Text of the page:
Configuring an OpenVPN Server in DD-WRT — 2

I returned to configuring an OpenVPN server in DD-WRT. My previous attempt had failed.

I ended my previous effort noticing port 1194 was not open and there was no OpenVPN process running in DD-WRT.

I looked at the Additional Config options. Browsing the web finds many tutorials with most of these options are similar or the same. Knowing little about OpenVPN, I did the usual copypasta and tried to adjust the options according to my LAN. This approach failed.

I noticed additional options in many of these tutorials that no longer were necessary with the current DD-WRT interface. I reduced the additional options to a single push command to the router’s LAN IP address.

I configured the DD-WRT system log for High verbosity and rebooted the router.

The logs this time were informative and I saw a helpful message:

neither stdin nor stderr are a tty device and you have neither a controlling tty nor systemd - can't ask for 'Enter Private Key Password:'

Searching the web revealed I needed to regenerate my certificates without a password. Here are the steps I used — modified from my previous attempt.

Create a Public Key Infrastructure (PKI)

    cd /tmp/easyrsa
    easyrsa init-pki

Generate a Certificate Authority (CA) Certificate and Key

easyrsa build-ca nopass

Notice the nopass parameter.

I left all fields blank.

This creates the CA certificate and key.


Generate the Server Certificate and Key

Because I was creating the key pair for the VPN server, I used the simple name server. I have no idea what other names are sane or reasonable.

easyrsa gen-req server nopass

Again notice the nopass parameter.

This creates two files:


Sign the Server Certificate with the CA Certificate

Next is to create and sign the certificate for the VPN server.

easyrsa sign-req server server

This creates the following file:


Two additional files are needed as part of the authentication glue. One file contains Diffie-Hellman parameters and the other file is a TLS key.

openssl dhparam -out dh2048.pem 2048

/usr/sbin/openvpn --genkey --secret tls-auth.key

Creating the Diffie-Hellman file takes a long and the output warns as much.

The two commands create two files:


Generate the Client Certificate and Key

Next is creating the client certificate and key pair.

easyrsa gen-req client1 nopass

Again notice the nopass parameter.

This creates two files:


Sign the Client Certificate with the CA Certificate

Next is to create and sign the certificate for the VPN server.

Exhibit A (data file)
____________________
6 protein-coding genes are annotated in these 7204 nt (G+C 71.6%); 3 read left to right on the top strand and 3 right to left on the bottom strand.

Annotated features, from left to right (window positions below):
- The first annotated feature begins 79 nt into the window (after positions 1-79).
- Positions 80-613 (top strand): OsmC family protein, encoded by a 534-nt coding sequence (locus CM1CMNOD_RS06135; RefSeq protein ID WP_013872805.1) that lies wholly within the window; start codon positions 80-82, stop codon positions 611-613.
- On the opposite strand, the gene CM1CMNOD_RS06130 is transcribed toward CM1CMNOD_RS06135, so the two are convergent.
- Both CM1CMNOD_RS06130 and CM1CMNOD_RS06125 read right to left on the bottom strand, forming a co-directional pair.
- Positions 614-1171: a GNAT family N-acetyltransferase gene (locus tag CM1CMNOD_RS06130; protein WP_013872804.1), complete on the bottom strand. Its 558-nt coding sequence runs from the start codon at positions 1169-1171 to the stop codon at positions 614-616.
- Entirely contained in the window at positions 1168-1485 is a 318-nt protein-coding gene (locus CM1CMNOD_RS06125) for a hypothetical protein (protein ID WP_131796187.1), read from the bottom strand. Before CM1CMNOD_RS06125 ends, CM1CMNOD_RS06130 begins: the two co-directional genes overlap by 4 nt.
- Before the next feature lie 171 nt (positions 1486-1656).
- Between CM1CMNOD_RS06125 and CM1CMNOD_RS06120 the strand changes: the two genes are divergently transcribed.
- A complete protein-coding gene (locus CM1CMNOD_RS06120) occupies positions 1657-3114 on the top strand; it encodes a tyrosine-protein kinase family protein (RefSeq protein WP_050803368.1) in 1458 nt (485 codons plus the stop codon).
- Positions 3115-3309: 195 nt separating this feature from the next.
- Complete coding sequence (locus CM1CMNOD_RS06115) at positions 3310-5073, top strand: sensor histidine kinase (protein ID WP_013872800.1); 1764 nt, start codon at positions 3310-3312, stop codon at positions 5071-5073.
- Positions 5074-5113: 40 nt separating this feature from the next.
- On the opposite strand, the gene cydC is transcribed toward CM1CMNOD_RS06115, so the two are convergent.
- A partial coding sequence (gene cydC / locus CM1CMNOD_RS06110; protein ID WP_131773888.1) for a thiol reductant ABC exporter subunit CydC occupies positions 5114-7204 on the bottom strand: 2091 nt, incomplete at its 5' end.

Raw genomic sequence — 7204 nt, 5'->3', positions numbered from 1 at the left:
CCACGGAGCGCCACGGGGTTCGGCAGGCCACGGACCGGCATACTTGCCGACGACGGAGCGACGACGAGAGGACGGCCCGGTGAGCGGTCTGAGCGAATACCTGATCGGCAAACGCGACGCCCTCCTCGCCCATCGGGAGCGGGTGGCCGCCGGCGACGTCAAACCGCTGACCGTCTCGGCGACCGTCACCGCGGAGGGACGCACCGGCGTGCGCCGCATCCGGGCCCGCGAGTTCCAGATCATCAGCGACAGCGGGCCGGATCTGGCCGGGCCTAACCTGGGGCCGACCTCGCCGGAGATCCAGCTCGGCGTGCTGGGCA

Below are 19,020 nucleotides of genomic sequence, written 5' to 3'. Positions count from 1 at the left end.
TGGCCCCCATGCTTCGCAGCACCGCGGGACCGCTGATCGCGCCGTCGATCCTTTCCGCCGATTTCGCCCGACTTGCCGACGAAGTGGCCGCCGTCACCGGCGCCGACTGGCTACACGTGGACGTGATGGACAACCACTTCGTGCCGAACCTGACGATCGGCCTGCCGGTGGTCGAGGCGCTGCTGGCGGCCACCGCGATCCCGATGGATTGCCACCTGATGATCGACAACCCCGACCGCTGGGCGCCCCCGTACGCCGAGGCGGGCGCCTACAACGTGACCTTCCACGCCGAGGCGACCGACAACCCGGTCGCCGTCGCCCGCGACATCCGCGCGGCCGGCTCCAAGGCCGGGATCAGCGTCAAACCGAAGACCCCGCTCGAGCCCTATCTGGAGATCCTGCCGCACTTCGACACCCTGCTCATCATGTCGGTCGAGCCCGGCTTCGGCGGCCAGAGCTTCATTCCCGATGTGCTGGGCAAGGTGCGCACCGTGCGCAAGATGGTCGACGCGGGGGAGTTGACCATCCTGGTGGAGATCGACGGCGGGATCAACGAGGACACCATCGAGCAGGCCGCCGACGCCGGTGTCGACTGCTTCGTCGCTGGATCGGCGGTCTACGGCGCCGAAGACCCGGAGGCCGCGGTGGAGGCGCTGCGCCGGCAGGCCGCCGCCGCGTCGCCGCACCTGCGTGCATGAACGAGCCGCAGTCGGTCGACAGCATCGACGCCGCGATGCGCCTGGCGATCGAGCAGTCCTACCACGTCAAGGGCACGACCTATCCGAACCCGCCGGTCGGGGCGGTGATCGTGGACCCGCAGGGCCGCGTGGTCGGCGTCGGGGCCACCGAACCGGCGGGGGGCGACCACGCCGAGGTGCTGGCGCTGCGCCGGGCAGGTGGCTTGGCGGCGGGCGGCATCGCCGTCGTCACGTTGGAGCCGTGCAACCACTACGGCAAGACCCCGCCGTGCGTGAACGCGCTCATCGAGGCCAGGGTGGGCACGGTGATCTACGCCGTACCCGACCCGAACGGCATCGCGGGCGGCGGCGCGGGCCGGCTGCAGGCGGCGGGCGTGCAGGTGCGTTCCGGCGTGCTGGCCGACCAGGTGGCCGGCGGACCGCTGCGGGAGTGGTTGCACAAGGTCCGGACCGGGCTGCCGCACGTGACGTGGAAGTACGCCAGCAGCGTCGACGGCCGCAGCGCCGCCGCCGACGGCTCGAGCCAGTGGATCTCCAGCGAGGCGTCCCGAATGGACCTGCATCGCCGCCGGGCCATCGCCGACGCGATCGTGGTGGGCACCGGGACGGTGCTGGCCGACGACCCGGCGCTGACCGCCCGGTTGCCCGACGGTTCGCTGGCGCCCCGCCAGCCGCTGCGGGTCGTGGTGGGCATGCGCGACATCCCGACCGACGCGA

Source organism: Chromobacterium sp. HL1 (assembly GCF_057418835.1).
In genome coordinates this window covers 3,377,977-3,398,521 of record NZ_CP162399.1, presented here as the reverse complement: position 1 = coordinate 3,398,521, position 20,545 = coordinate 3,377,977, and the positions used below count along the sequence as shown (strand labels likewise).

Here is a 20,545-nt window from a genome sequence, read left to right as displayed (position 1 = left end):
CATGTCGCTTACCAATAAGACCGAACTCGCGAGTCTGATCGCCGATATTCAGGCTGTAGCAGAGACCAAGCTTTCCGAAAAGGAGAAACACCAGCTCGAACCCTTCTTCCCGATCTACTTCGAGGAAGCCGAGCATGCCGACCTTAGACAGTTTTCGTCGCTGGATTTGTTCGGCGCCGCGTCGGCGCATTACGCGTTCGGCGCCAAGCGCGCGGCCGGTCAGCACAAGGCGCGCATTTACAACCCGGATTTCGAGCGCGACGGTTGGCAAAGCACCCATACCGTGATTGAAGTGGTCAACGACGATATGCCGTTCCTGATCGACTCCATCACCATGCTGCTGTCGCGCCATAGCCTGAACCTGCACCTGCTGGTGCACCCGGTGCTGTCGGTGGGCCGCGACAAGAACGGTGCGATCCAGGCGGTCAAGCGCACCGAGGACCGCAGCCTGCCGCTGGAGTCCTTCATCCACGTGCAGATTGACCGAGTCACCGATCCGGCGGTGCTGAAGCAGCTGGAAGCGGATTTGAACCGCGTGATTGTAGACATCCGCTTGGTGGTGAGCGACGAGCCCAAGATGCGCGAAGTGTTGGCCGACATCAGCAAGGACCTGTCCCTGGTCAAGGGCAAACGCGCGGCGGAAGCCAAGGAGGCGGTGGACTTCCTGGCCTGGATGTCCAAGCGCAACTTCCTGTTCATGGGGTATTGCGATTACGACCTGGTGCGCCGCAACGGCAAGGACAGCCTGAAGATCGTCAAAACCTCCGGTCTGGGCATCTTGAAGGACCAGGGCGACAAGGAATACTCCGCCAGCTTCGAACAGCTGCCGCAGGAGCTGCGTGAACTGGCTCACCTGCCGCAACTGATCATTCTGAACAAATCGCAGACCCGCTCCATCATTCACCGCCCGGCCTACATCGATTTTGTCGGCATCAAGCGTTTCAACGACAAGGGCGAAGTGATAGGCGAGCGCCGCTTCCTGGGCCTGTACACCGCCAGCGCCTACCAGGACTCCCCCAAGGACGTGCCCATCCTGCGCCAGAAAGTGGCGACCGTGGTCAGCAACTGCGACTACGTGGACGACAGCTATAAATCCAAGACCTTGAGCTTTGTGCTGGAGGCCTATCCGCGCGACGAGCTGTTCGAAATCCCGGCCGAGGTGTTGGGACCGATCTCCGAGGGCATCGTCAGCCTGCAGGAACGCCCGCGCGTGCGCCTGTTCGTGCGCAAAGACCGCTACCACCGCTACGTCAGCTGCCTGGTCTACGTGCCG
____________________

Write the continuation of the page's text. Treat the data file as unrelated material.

easyrsa sign-req client client1

This creates the following file:


I copied the generated /tmp files to my server at /home/public/easyrsa directory. On my laptop I copied the client certificate and key and CA certificate to the /etc/pki directory.

Configure DD-WRT

Using a text editor I copied and pasted the files to the router.

    OpenVPN Server/Daemon
      OpenVPN: Enable
      Start Type: WAN Up
      Config as: Server 
      CA Cert: /tmp/easyrsa/pki/ca.crt
      Public Server Cert: /tmp/easyrsa/pki/issued/server.crt
      Private Server Key: /tmp/easyrsa/pki/private/server.key
      DH PEM: /tmp/easyrsa/dh2048.pem
      TLS Auth Key: /tmp/easyrsa/tls-auth.key
    Apply Settings

I added only one additional configuration option.

    Additional Config
      push "route"
    Apply Settings

I verified my previous firewall rules were intact.

    # OpenVPN Support.
    iptables -I INPUT 1 -p udp --dport 1194 -j ACCEPT
    iptables -I FORWARD 1 --source -j ACCEPT
    iptables -I FORWARD -i br0 -o tun0 -j ACCEPT
    iptables -I FORWARD -i tun0 -o br0 -j ACCEPT

For the first time I finally saw an openvpnserver process in the ps process list.

Port 1194 showed filtered with an nmap scan. While that seems better than showing closed, I was uncertain about the result. A little web surfing revealed this result likely is normal with UDP. I changed the DD-WRT configuration to TCP and the port then showed open.

At this point I hoped OpenVPN was configured correctly. I did not know whether the firewall rules were correct.

Configure NetworkManager

Next was to configure NetworkManager.

To simulate connecting to the VPN from a public access point I used one of my router VLAN ports. This assigned the laptop an IP address outside the LAN subnet and provided isolation from the LAN subnet.

I monitored the logs at both ends and adjusted the NetworkManager configuration. Finally I saw a connection — after I removed the TLS Auth Key from the DD-WRT configuration. Yet I had no Internet connection or LAN access.

My laptop firewall was incorrect and not adjusted for the VPN connection. The clue was the ping sendmsg: operation not permitted message. Disabling the laptop firewall ended that specific message. Then I ran into “Destination Host Unreachable” ping errors, which indicates a routing problem.

In the NetworkManager IPv4 tab, I enabled the Routes/Use this connection only for resources on its network option. This provided me Internet access, but I was unable to connect to my LAN.

With more reading I wondered whether I would have any LAN access when using Routed Mode. Routed Mode is a pass-through mode. To provide a secure tunnel when using a public access point. To access my LAN I wondered whether I needed to use Bridged Mode.

Once again, this is as far as I got. I again halted the project.

Posted: Category: Tutorial, Usability Tagged: DD-WRT

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